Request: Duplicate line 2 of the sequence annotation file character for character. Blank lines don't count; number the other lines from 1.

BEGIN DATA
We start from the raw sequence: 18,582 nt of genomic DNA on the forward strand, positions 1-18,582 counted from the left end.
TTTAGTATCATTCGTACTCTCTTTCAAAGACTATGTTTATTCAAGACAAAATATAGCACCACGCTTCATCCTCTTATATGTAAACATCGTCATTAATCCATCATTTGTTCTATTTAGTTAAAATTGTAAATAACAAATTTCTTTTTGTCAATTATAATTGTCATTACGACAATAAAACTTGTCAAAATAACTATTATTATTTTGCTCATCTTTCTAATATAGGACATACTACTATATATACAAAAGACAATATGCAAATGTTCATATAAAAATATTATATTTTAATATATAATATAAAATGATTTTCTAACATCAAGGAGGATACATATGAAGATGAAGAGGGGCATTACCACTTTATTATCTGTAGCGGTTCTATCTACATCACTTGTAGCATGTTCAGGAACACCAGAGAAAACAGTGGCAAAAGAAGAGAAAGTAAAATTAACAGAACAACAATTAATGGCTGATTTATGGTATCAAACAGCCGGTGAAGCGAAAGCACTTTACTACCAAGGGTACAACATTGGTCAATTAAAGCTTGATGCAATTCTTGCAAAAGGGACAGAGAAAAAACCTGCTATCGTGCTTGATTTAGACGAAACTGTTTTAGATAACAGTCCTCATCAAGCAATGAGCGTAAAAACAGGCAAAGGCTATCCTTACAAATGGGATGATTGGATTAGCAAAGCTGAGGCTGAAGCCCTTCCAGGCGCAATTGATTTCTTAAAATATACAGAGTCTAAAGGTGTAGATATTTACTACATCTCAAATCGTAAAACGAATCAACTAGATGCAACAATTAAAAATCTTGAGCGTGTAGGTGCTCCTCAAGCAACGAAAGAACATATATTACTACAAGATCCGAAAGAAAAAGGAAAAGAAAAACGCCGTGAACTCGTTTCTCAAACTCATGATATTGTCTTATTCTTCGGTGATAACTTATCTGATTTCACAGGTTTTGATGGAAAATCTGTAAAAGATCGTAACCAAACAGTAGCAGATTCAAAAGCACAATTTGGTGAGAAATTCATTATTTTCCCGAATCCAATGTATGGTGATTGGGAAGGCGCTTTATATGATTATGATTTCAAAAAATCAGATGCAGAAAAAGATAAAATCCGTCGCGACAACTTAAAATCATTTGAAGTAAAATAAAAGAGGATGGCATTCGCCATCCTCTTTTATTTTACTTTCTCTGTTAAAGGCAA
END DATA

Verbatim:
TTTAGTATCATTCGTACTCTCTTTCAAAGACTATGTTTATTCAAGACAAAATATAGCACCACGCTTCATCCTCTTATATGTAAACATCGTCATTAATCCATCATTTGTTCTATTTAGTTAAAATTGTAAATAACAAATTTCTTTTTGTCAATTATAATTGTCATTACGACAATAAAACTTGTCAAAATAACTATTATTATTTTGCTCATCTTTCTAATATAGGACATACTACTATATATACAAAAGACAATATGCAAATGTTCATATAAAAATATTATATTTTAATATATAATATAAAATGATTTTCTAACATCAAGGAGGATACATATGAAGATGAAGAGGGGCATTACCACTTTATTATCTGTAGCGGTTCTATCTACATCACTTGTAGCATGTTCAGGAACACCAGAGAAAACAGTGGCAAAAGAAGAGAAAGTAAAATTAACAGAACAACAATTAATGGCTGATTTATGGTATCAAACAGCCGGTGAAGCGAAAGCACTTTACTACCAAGGGTACAACATTGGTCAATTAAAGCTTGATGCAATTCTTGCAAAAGGGACAGAGAAAAAACCTGCTATCGTGCTTGATTTAGACGAAACTGTTTTAGATAACAGTCCTCATCAAGCAATGAGCGTAAAAACAGGCAAAGGCTATCCTTACAAATGGGATGATTGGATTAGCAAAGCTGAGGCTGAAGCCCTTCCAGGCGCAATTGATTTCTTAAAATATACAGAGTCTAAAGGTGTAGATATTTACTACATCTCAAATCGTAAAACGAATCAACTAGATGCAACAATTAAAAATCTTGAGCGTGTAGGTGCTCCTCAAGCAACGAAAGAACATATATTACTACAAGATCCGAAAGAAAAAGGAAAAGAAAAACGCCGTGAACTCGTTTCTCAAACTCATGATATTGTCTTATTCTTCGGTGATAACTTATCTGATTTCACAGGTTTTGATGGAAAATCTGTAAAAGATCGTAACCAAACAGTAGCAGATTCAAAAGCACAATTTGGTGAGAAATTCATTATTTTCCCGAATCCAATGTATGGTGATTGGGAAGGCGCTTTATATGATTATGATTTCAAAAAATCAGATGCAGAAAAAGATAAAATCCGTCGCGACAACTTAAAATCATTTGAAGTAAAATAAAAGAGGATGGCATTCGCCATCCTCTTTTATTTTACTTTCTCTGTTAAAGGCAA